Evanston City Manager Wally Bobkiewicz today unveiled a new service that will let residents easily send text messages from their mobile phones to the city’s 311 information center, but said a similar connection to the 911 emergency service may be a year or more away.

At a news conference in the 311 center at the city’s police station, Bobkiewicz said Evanston is only the second community in the nation — after New York City — to have the service that lets anyone use a 10-digit phone number — 847-448-4311 in Evanston — to send a message to 311.

The city has had what its digital services coordinator, Luke Stowe, called a “clunky” tool for texting to 311 for over a year.

But Deputy City Manager Erika Storlie said it was so hard to use that only a handful of people a month bothered with it.

Hey, it works!

In an impromptu demonstration, the city manager texts “Are the beaches open?” to 847-448-4311 …

and in under a minute, from right across the room, 311 operator Yvette Hopson texts back…

“Yes they are.”

Bobkiewicz said that with the popularity of another recent feature — an online-merchant-style customer support chat service on the city website — he’s now convinced the new text messaging service will be quite popular.

About 2,000 people have used the chat tool in the past six months, Storlie said, compared to over 70,000 phone calls to the 311 line in the same period.

Stowe said the city has used OneReach to integrate the text messaging function into the web chat service from SnapEngage so 311 operators can deal with both types of messages using the same interface on their computer monitors.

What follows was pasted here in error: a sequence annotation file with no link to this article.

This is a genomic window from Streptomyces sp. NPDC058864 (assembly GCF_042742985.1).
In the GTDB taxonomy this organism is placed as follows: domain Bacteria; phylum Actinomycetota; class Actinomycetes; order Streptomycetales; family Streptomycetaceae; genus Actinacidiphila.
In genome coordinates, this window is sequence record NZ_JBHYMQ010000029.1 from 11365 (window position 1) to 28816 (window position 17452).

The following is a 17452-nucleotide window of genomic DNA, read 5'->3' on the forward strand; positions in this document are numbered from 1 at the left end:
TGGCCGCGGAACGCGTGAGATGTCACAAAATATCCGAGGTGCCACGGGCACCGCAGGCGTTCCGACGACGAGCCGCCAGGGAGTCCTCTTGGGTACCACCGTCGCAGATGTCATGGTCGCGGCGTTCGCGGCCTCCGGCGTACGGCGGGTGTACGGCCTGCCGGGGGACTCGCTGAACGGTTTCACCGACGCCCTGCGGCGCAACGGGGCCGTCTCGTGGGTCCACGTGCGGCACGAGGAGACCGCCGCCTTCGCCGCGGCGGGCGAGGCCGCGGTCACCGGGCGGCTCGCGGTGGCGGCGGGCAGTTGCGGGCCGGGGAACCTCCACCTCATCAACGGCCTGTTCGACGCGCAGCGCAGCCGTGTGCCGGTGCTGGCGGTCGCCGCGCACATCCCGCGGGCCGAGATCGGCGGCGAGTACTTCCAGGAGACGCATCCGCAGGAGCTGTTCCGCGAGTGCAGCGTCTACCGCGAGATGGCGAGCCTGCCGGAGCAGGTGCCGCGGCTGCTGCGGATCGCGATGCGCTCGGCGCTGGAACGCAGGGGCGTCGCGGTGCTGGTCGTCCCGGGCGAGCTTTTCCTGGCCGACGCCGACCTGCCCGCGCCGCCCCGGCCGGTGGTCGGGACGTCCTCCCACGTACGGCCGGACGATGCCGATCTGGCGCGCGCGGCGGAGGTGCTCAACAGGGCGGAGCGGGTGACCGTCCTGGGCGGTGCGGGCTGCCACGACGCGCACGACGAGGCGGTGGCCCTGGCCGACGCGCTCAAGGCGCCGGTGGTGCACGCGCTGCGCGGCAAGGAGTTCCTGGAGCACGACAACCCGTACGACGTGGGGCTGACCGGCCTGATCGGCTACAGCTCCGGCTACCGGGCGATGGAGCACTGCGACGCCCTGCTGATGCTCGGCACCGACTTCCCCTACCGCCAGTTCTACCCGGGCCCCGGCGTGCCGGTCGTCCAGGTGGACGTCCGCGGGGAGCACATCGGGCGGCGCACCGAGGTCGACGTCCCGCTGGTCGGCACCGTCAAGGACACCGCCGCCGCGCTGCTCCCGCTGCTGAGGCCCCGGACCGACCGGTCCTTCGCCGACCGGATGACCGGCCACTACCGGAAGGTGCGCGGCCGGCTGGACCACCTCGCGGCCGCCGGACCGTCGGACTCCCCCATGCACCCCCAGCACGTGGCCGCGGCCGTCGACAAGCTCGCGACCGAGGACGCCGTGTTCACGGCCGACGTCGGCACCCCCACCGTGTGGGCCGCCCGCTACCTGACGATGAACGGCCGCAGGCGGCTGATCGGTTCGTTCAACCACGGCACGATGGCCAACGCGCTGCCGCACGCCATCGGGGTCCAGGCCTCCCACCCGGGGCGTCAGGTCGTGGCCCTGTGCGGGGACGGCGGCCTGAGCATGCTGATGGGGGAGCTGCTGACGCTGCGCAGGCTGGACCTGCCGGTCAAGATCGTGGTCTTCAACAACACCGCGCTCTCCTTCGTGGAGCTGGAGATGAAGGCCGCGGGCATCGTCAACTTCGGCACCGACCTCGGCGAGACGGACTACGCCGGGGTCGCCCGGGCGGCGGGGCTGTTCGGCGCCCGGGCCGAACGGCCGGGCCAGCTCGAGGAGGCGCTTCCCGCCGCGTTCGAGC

Luke Stowe.

The new text messaging service is expected to cost the city only a few hundered dollars more per year than the old, “clunky” tool, unless call volume increases substantially. And Bobkiewicz said he believes the improved functionality will be well worth it.

Technology to provide similar text messaging service to 911 emergency centers is also available, but it’s proved more complicated to implement on top of legacy 911 systems.

Deputy Police Chief Joseph Wazny said the city is working to add that as part of an enhanced 911 upgrade. But Bobkiewicz said that’s not likely to be accomplished until sometime next year. 

But wait, there’s more

Bobkiewicz also used the news conference to promote several other new communications tools, including:

  • A city mobile app for 311 that lets users easily attach photos to requests for service — like graffiti removal or pothole repair — which also provides automatic translation of conversations into 14 different languages of the users choosing.
  • A pay-by-phone app that lets users pay for parking meter usage with their phones. Unlike the City of Chicago’s similar application, Evanston doesn’t require pre-loading a payment balance, which Storlie said makes it more convenient for occasional visitors. Bobkiewicz said that within a few months he hopes people will be able to use either city’s app to pay for parking in either community.
  • A parks and recreation app built in-house by city staffers that’s expected to launch next month. Stowe said it will provide links to summer camp registrations and an “around me” function to tell people where the nearest park or beach or other facility is to their current location.

Editor’s note 2:15 p.m. 8/15/14: Some cost figures and call volume numbers included in this story have been updated to reflect revised information provided by the city this afternoon.

Bill Smith is the editor and publisher of Evanston Now.

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